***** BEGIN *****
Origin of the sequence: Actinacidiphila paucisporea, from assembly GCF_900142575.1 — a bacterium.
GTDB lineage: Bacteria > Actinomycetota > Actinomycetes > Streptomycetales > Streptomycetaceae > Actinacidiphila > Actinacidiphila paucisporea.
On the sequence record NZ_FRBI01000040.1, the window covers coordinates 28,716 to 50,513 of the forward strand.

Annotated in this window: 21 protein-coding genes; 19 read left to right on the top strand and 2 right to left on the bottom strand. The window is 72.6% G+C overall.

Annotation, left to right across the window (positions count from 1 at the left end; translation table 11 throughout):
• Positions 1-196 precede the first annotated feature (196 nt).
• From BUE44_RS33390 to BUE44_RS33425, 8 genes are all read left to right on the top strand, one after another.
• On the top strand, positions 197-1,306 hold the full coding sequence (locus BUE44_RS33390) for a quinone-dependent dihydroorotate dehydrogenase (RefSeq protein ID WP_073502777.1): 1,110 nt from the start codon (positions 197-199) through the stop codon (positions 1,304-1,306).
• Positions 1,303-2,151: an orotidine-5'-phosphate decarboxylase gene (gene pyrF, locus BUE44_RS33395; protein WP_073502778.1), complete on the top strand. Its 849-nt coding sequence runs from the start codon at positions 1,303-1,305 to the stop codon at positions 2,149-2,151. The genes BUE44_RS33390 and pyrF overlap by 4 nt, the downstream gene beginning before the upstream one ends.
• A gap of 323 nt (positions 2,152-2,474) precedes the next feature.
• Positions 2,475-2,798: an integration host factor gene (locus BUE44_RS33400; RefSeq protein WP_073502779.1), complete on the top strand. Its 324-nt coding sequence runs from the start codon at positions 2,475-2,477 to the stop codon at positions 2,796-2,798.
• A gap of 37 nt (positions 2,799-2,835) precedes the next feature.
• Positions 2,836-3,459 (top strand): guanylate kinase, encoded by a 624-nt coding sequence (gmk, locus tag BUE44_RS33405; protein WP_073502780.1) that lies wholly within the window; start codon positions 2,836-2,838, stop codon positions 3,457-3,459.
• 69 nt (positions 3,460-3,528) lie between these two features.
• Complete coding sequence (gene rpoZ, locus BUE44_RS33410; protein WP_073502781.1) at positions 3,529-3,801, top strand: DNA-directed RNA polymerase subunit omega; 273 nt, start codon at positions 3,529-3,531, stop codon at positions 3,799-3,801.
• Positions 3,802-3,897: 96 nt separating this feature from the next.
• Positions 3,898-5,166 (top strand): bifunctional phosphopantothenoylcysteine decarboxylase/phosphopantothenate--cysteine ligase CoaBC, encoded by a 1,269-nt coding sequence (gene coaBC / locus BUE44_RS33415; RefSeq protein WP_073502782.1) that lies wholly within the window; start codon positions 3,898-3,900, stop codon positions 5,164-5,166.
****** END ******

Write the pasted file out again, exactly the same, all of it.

Origin of the sequence: Actinacidiphila paucisporea, from assembly GCF_900142575.1 — a bacterium.
GTDB lineage: Bacteria > Actinomycetota > Actinomycetes > Streptomycetales > Streptomycetaceae > Actinacidiphila > Actinacidiphila paucisporea.
On the sequence record NZ_FRBI01000040.1, the window covers coordinates 28,716 to 50,513 of the forward strand.

Annotated in this window: 21 protein-coding genes; 19 read left to right on the top strand and 2 right to left on the bottom strand. The window is 72.6% G+C overall.

Annotation, left to right across the window (positions count from 1 at the left end; translation table 11 throughout):
• Positions 1-196 precede the first annotated feature (196 nt).
• From BUE44_RS33390 to BUE44_RS33425, 8 genes are all read left to right on the top strand, one after another.
• On the top strand, positions 197-1,306 hold the full coding sequence (locus BUE44_RS33390) for a quinone-dependent dihydroorotate dehydrogenase (RefSeq protein ID WP_073502777.1): 1,110 nt from the start codon (positions 197-199) through the stop codon (positions 1,304-1,306).
• Positions 1,303-2,151: an orotidine-5'-phosphate decarboxylase gene (gene pyrF, locus BUE44_RS33395; protein WP_073502778.1), complete on the top strand. Its 849-nt coding sequence runs from the start codon at positions 1,303-1,305 to the stop codon at positions 2,149-2,151. The genes BUE44_RS33390 and pyrF overlap by 4 nt, the downstream gene beginning before the upstream one ends.
• A gap of 323 nt (positions 2,152-2,474) precedes the next feature.
• Positions 2,475-2,798: an integration host factor gene (locus BUE44_RS33400; RefSeq protein WP_073502779.1), complete on the top strand. Its 324-nt coding sequence runs from the start codon at positions 2,475-2,477 to the stop codon at positions 2,796-2,798.
• A gap of 37 nt (positions 2,799-2,835) precedes the next feature.
• Positions 2,836-3,459 (top strand): guanylate kinase, encoded by a 624-nt coding sequence (gmk, locus tag BUE44_RS33405; protein WP_073502780.1) that lies wholly within the window; start codon positions 2,836-2,838, stop codon positions 3,457-3,459.
• 69 nt (positions 3,460-3,528) lie between these two features.
• Complete coding sequence (gene rpoZ, locus BUE44_RS33410; protein WP_073502781.1) at positions 3,529-3,801, top strand: DNA-directed RNA polymerase subunit omega; 273 nt, start codon at positions 3,529-3,531, stop codon at positions 3,799-3,801.
• Positions 3,802-3,897: 96 nt separating this feature from the next.
• Positions 3,898-5,166 (top strand): bifunctional phosphopantothenoylcysteine decarboxylase/phosphopantothenate--cysteine ligase CoaBC, encoded by a 1,269-nt coding sequence (gene coaBC / locus BUE44_RS33415; RefSeq protein WP_073502782.1) that lies wholly within the window; start codon positions 3,898-3,900, stop codon positions 5,164-5,166.